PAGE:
Following the back-to-back mass shootings in Texas and Ohio last weekend that claimed the lives of 31 people, House Democratic leaders have called for a special session to pass gun restrictions in Arizona.
Democratic House minority leader Charlene Fernandez broke the news on Tuesday to Capitol Media Services' Howie Fischer. She followed up with a tweet calling for "universal background checks, bans on military-style assault rifles, limits on high-capacity magazines, and other gun safety legislation to protect Arizonans."
But don't count on Arizona's legislators to gather in Phoenix this summer.
I am calling for a Special Session to quickly enact universal background checks, bans on military-style assault rifles, limits on high-capacity magazines, and other gun safety legislation to protect Arizonans. We must act quickly! https://t.co/hv6OtXSrc1— Charlene Fernandez (@CharleneforAZ) August 7, 2019
Republican leaders in both legislative chambers oppose a special session. And Governor Doug Ducey has given no indication that he plans to use his power to summon all 90 lawmakers to the Arizona Capitol. Ducey spokesperson Patrick Ptak emphasized that Ducey remains in support of a proposal that would make it easier for the judicial system to restrict people with mental illness from access to guns, but did not comment specifically on a special session.
"We remain willing to work with legislators from both parties on this issue and are hopeful both sides can come together to advance commonsense policies that will make a meaningful impact," he said.
In a statement to the media, Republican House Speaker Rusty Bowers said he does not believe lawmakers "can accomplish anything meaningful" in a special session without a plan for what they hope to pass.
"I think a more productive approach is to use the time before next year’s session to develop pragmatic policy proposals that will protect our friends and families from violence, including gun violence, that can actually receive the support needed to pass out of the Legislature,” Bowers said.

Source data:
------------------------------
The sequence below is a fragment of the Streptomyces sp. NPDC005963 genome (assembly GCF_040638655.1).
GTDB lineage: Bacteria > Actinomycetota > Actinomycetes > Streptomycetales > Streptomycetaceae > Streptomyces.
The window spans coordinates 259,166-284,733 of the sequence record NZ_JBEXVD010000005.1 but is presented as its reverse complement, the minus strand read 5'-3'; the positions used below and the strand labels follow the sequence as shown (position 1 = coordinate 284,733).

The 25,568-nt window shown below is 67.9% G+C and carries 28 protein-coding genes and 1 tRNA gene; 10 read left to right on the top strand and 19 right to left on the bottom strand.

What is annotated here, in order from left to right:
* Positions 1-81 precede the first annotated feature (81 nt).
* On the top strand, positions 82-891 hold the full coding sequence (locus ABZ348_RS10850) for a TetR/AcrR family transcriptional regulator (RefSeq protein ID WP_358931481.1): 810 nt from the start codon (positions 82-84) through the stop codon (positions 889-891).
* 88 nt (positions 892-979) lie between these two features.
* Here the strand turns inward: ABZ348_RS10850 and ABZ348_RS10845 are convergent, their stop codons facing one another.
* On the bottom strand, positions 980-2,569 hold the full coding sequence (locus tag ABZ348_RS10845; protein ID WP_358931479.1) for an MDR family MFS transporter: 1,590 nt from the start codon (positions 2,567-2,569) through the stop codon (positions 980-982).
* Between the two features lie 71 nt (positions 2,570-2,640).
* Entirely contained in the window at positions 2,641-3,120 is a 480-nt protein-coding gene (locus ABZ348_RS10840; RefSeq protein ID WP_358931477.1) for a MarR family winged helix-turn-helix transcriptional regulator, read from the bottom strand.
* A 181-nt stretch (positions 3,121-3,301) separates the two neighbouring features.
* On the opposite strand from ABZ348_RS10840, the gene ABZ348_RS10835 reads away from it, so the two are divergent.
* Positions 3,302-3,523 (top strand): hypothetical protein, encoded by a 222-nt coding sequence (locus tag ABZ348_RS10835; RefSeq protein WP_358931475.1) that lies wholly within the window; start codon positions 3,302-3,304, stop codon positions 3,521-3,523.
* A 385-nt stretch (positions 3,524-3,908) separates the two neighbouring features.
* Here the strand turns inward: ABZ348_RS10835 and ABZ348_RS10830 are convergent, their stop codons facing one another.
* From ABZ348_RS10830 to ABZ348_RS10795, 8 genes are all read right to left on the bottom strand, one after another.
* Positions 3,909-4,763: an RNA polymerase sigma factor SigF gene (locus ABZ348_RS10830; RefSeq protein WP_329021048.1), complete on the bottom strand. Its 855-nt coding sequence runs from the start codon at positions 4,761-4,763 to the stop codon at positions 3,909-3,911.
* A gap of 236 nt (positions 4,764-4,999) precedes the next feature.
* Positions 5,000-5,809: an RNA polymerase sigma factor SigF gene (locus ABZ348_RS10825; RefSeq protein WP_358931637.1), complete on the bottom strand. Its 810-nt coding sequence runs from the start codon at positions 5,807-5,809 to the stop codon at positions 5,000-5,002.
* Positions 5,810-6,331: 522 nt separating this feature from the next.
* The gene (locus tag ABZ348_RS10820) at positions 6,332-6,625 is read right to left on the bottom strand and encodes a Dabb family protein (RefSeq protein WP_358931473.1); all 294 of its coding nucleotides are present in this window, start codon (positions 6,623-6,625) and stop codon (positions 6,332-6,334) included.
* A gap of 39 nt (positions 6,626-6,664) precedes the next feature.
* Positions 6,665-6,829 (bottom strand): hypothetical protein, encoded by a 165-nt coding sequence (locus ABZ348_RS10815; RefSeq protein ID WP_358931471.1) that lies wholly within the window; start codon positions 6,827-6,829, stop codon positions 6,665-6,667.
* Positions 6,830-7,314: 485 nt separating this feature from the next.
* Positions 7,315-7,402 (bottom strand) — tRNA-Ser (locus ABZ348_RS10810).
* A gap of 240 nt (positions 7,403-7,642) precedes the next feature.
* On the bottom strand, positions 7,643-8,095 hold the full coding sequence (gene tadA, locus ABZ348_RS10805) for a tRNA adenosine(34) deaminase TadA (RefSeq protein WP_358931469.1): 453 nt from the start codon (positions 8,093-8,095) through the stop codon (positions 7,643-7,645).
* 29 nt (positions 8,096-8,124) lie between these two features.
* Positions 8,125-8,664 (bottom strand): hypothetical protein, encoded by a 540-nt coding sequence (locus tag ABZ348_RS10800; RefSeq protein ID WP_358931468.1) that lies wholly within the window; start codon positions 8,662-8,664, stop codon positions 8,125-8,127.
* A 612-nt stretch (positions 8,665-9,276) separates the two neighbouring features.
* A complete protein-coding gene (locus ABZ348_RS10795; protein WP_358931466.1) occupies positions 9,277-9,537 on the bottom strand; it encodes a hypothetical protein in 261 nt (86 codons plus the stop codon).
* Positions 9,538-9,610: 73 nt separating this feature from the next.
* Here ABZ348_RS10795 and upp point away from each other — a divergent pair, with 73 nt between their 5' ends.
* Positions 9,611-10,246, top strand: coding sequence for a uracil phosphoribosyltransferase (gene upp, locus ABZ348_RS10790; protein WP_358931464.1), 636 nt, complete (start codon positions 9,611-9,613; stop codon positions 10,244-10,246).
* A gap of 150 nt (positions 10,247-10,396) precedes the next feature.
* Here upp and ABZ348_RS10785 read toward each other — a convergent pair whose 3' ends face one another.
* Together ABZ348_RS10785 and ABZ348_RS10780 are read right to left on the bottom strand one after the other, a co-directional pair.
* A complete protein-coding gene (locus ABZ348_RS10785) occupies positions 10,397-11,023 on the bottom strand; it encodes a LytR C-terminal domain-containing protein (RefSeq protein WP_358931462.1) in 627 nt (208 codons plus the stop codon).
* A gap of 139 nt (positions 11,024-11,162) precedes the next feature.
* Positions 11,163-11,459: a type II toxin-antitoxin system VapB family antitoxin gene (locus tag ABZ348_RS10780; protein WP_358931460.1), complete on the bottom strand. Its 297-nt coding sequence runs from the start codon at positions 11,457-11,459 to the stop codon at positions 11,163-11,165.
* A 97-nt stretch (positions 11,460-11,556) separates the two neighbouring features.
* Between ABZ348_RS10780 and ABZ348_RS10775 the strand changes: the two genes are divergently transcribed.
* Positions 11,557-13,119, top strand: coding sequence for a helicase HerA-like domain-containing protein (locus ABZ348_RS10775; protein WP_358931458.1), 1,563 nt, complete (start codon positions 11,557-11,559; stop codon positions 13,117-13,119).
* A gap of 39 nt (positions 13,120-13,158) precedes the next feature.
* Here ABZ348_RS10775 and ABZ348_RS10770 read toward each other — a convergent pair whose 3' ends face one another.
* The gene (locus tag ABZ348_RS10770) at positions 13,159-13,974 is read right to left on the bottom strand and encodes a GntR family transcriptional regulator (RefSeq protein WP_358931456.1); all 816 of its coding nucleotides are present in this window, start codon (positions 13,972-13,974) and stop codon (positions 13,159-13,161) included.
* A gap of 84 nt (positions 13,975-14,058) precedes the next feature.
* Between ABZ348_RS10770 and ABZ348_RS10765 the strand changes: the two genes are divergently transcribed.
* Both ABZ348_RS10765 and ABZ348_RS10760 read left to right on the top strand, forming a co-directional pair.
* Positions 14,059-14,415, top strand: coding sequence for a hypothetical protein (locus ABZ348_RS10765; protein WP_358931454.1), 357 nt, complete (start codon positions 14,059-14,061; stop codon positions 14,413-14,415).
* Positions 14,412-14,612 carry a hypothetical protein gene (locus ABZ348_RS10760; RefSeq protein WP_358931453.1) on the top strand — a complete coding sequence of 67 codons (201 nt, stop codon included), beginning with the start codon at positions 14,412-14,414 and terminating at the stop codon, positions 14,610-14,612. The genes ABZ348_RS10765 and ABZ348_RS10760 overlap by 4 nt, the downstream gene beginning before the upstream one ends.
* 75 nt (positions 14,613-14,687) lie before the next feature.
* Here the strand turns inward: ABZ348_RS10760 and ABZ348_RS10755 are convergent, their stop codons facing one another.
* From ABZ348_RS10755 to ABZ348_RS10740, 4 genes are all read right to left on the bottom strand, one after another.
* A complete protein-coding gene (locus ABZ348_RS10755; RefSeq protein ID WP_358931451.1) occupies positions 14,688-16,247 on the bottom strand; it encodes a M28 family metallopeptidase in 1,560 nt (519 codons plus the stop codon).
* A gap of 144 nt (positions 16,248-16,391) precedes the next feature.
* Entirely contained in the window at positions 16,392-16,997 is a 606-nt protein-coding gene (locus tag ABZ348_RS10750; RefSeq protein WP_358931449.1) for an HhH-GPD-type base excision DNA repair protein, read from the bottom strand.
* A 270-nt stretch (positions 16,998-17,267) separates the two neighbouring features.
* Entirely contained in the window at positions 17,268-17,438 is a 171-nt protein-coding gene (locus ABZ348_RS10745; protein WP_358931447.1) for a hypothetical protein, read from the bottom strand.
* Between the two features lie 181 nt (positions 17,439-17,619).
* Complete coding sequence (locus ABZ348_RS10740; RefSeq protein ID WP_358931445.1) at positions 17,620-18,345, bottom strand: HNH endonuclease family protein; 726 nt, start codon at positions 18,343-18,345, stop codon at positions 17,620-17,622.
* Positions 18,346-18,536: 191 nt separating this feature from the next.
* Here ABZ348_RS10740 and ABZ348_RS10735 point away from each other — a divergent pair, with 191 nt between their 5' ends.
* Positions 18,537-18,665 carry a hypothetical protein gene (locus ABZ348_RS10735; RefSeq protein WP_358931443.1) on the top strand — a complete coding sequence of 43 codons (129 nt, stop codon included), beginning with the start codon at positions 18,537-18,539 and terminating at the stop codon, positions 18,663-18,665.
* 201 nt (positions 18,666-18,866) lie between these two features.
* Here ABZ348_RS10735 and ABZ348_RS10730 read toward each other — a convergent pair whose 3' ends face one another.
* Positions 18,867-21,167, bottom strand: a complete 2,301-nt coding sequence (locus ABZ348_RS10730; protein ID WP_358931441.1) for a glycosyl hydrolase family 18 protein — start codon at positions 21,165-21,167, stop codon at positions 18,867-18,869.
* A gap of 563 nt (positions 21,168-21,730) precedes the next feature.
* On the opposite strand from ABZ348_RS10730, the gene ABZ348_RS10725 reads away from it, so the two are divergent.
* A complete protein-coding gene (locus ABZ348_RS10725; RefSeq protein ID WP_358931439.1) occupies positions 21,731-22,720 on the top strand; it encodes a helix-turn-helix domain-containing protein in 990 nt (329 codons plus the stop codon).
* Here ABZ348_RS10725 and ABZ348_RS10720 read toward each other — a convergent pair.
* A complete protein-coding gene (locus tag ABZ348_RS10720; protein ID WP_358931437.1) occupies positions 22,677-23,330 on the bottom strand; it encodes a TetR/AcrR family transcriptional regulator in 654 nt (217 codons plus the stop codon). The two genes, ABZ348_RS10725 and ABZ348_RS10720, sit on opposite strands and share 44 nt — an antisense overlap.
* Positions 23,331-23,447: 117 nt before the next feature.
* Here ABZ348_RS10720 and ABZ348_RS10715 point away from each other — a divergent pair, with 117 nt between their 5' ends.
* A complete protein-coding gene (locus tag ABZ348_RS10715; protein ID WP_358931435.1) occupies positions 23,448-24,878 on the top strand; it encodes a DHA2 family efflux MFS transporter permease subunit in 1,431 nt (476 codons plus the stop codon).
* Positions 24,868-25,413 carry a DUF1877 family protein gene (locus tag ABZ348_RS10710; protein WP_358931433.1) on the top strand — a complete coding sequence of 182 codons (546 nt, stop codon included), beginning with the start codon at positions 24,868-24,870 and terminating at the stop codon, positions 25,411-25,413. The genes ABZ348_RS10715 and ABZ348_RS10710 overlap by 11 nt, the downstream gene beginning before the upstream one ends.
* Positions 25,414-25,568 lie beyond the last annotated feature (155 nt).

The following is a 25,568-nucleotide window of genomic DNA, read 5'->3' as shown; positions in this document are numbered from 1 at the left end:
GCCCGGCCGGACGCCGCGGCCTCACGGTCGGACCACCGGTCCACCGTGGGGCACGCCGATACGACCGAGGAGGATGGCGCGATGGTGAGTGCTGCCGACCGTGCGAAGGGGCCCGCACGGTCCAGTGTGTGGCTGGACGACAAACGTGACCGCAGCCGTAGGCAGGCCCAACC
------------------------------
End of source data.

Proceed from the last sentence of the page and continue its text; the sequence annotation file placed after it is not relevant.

House Democratic co-whip Dr. Randy Friese disputed the notion that lawmakers need to have a bill in mind to convene a special session, arguing that the period would give legislators time to craft policy that would appease both Democrats and Republicans.
"I'm saying let's use the tool, a special session, to come together. It's going to take more than two days," said Friese, a trauma surgeon who treated former Congressman Gabrielle Giffords after she was shot in the head during the 2011 mass shooting in Tucson.
History suggests Friese's optimism over the possibility of bipartisan gun legislation anytime soon is misplaced.
Fernandez's announcement on Tuesday brought to mind Democrats' rejected call for a special session in May 2018, following the mass shooting at a high school in Santa Fe, Texas, that killed 10 people.
In response to the shooting, Ducey proposed a "school safety" bill that would have hired more school resource officers and given judges more power to restrict gun access for people with mental illness, among other actions.
Ducey's initial bill received criticism from both Republicans, who felt it could encroach on Second Amendment rights, and Democrats, who said it didn't go far enough to address gun violence.
While the National Rifle Association supported the legislation — another red flag for Democrats — the more militant Arizona Citizens Defense League opposed the bill over its inclusion of language that would allow for Severe Threat Orders of Protection (STOP), which give the legal system more power to remove guns from the hands of unstable people.
Ducey's 2018 "school safety" bill died in the Senate. The 2019 legislative session was even more uneventful for gun control, with neither chamber taking up any significant legislation.
As the Legislature failed to pass any gun control bills in recent years, Ducey has signed laws designed to make it more difficult for local jurisdictions to pass firearm restrictions. In 2016, Ducey signed a bill that prevents cities from passing gun control ordinances, as well as legislation that bans school boards from prohibiting people from possessing guns in the right-of-way adjacent to a campus.
Correction: An earlier version of this story misidentified the shooting that led Democrats to call for a special session in 2018.